“People with money will get round it, so it’ll create yet another uneven playing field.”

Ultimately, while the frontman argued that he had “no faith that the government will sort this out in time or be held to account”, he encouraged other rising acts to remain vigilant and keep doing what they do.

“There are no benefits of Brexit to musicians,” Smith argued. “If there are, we would have been told what they are by now. There would be some form or progress, but there hasn’t been a shred.”

He added: “People will always make art, but that doesn’t mean that this is right. This will make it less and less appealing for new bands. Still, to younger people who are just starting to make music, don’t be discouraged by the current climate.

“Music outlasts the moment. We still don’t know where we’re going to be a few years down the line. Don’t be discouraged. Keep your heads high.”

Brexit tour summit
Musicians protesting against Brexit .CREDIT: Getty

The key goals of the #LetTheMusicMove campaign are to call upon the government to bring about:

  • An urgent Transitional Support Package to cover new and additional costs for touring artists and crews in the EU
  • Measures to overcome restrictive “cabotage” rules on UK vehicles touring Europe
  • A viable long-term plan for UK artists and crew to continue working in all EU-27 countries, without costly permits and bureaucracy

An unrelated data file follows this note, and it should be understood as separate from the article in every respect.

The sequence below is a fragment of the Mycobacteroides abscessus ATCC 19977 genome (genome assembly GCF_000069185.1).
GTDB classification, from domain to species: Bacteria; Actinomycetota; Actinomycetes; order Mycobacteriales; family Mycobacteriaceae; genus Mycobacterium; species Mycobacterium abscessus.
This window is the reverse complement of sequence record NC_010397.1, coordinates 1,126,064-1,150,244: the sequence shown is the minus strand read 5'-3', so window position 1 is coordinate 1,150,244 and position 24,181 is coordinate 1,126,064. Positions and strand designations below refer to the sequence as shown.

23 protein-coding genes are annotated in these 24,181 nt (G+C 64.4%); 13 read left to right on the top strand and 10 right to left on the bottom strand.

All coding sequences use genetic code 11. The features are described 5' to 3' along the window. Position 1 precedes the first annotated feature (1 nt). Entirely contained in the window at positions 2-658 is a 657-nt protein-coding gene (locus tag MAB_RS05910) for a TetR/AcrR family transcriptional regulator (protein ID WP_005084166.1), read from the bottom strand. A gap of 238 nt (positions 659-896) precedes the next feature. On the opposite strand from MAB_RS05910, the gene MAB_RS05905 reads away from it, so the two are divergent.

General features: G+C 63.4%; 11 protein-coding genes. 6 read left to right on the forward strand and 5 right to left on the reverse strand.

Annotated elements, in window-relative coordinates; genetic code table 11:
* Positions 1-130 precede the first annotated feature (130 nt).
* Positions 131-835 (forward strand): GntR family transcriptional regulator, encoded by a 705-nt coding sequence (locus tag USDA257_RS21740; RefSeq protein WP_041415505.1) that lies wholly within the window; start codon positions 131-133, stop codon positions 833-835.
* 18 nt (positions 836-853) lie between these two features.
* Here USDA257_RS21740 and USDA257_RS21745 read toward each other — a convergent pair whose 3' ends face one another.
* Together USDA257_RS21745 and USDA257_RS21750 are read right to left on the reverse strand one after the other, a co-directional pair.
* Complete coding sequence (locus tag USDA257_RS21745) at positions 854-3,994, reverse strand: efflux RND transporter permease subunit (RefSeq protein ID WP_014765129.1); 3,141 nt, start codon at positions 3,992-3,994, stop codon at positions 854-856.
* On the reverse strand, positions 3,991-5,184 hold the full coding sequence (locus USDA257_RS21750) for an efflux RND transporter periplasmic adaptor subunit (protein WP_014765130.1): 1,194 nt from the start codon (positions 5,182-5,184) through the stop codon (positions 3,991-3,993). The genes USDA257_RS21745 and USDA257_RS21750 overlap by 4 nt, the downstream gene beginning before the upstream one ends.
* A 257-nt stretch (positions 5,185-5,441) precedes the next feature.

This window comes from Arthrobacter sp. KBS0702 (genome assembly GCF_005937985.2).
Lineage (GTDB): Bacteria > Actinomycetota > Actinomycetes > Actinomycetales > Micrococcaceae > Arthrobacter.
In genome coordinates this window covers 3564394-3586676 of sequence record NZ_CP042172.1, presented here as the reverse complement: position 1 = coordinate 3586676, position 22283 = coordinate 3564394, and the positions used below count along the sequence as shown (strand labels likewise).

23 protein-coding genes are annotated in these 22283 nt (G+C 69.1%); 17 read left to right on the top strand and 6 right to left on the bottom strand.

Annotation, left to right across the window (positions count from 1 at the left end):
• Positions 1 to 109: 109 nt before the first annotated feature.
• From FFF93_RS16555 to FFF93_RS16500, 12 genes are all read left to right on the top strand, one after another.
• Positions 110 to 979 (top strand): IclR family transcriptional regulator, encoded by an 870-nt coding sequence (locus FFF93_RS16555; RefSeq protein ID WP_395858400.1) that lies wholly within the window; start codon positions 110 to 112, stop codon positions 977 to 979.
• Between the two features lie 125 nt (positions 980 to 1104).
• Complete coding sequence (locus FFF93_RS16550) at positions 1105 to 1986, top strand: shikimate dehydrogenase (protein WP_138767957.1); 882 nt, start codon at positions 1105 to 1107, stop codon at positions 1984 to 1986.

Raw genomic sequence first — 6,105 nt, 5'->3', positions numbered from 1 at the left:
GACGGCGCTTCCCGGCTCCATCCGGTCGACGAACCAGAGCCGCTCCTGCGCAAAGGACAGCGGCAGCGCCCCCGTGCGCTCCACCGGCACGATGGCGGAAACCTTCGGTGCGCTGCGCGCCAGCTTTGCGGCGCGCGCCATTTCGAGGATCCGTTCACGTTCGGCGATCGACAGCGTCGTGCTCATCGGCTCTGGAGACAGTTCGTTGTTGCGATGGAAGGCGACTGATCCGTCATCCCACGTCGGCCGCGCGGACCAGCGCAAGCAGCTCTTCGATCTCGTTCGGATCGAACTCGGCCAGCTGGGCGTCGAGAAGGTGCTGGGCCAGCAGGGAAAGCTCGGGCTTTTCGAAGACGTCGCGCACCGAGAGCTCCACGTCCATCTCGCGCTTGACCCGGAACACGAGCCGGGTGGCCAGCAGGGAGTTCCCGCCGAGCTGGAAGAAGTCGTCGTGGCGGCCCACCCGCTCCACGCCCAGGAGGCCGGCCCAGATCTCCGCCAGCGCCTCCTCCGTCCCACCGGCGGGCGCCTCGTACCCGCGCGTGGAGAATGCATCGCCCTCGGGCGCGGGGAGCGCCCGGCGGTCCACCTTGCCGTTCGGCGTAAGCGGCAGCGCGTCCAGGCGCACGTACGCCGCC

• To ensure European artists have reciprocal freedoms and access to perform at UK venues and festivals

Music fans can learn more about the #LetTheMusicMove campaign and lend their support here.

Recently Welsh electro pioneer Kelly Lee Owens scrapped her entire European tour as a result of the coronavirus pandemic, Brexit and the “anxiety” they had created – warning NME that the current situation is “doing serious damage to individuals“.

This comes after last week saw a new poll show that the majority of UK voters want the government to be doing more to solve the post-Brexit touring fiasco for musicians and crew, while campaigners have vowed that their “anger is not going away until they find a solution”.

The government was also accused of treating the sector like “an afterthought” in Brexit negotiations compared to the £1.2billion fishing industry.

Responding to the criticisms at the time, a government spokesperson from the Department for Digital, Culture, Media and Sport claimed that they “had always been clear that the end of freedom of movement would have implications for professional mobility”.

A controversial issue throughout the continent, European festival promoters have said that they could be likely to book fewer UK acts as a result of Brexit, while figures from the UK music industry have expressed concern that the impact of the deal on musicians who might not be able to tour Europe could also potentially prevent them from acquiring a visa to play in the United States.

Bookers in Europe have told NME that “the effort should come from the UK” to overcome this.